“The pitchers in Triple-A just throw better,’’ Dawson said. “They just pitch better. Guys are more pitchers than throwers in Triple-A. Triple-A is more about getting better at the mental side of the game. How do you adjust your approach from at bat to at bat and game to game? The ballparks are a little better, the lights are a little better and the surroundings are better. Even the batter’s eyes are better.’’

Dawson stands 6 feet 2 and weighs approximately 215 pounds and can mash the baseball, but becoming an all-around player probably will be his winning ticket to the majors.

Critics tag him as a corner outfielder in waiting, but he is insisting on playing center.

“I’m strictly a center fielder,’’ he said. “I lost some weight and feel quicker. I have told the Astros that I want to become a great center fielder. I am adding to my value and to my team. I am taking pride in my defense. I was told I was an average outfielder. Now they are saying how I’m much better. It’s all about backing up the base, throwing to the right base – the little things. I want to be a guy who affects the outcome of the game.’’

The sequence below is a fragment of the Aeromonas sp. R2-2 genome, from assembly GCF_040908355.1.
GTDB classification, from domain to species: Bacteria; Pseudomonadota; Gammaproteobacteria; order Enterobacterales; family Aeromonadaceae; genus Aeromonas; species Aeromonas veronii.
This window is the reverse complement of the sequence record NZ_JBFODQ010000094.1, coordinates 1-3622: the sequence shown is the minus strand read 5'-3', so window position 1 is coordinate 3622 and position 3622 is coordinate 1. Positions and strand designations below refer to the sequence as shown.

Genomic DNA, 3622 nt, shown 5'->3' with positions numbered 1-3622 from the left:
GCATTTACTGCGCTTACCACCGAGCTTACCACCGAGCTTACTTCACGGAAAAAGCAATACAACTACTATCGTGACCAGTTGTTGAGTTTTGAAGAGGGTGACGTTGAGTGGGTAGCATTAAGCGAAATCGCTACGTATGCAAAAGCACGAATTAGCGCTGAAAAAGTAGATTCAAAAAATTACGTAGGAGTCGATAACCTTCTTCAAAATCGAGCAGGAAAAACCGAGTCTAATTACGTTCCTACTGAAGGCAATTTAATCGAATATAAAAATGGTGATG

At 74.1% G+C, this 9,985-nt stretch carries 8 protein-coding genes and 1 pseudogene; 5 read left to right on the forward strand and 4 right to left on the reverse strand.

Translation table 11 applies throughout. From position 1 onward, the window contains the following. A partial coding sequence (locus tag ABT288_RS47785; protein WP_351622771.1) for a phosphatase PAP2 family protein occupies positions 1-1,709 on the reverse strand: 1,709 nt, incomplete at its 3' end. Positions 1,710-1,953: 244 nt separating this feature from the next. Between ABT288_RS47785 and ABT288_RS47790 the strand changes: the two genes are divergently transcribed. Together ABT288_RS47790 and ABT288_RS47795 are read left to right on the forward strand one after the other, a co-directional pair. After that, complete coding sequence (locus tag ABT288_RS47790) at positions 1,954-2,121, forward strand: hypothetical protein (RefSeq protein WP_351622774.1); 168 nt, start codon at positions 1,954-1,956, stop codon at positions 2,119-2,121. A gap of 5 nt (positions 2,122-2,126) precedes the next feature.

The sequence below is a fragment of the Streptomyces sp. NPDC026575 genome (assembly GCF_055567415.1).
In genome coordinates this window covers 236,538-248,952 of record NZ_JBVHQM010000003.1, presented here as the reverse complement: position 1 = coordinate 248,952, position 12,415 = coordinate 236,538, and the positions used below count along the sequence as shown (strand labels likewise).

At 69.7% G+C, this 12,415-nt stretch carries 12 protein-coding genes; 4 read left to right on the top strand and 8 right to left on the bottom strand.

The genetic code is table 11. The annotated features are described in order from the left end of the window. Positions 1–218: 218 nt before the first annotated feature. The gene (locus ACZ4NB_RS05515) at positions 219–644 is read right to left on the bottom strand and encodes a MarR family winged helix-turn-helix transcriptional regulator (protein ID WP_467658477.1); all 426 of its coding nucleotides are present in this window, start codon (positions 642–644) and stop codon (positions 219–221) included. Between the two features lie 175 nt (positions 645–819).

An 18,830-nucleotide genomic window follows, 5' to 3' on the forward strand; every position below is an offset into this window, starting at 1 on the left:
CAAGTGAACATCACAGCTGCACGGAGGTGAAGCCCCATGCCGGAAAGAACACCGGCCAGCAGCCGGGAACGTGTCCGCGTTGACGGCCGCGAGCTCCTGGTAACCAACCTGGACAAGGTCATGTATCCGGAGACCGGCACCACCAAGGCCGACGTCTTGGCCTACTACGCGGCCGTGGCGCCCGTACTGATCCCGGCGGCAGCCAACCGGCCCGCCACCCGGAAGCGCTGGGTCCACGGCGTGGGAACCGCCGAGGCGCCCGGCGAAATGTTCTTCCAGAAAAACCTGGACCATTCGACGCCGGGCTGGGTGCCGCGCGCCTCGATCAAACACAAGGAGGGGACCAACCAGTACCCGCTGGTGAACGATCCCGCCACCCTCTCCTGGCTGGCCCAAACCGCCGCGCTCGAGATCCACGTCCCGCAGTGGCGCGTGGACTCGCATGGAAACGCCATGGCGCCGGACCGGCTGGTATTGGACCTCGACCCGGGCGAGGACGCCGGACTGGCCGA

Astros all-star outfielders Michael Brantley and George Springer might as well have had a shadow in Dawson during spring training. He particularly cozied up to Brantley.

Brantley’s teammates in Cleveland dubbed him “Dr. Smooth’’ for the calm, measured approach he took at everything that is baseball.

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Dawson went 3-for-20 with two runs batted in playing 11 spring training games. He had a two-run triple into the right center field gap against St. Louis. He struck out nine times.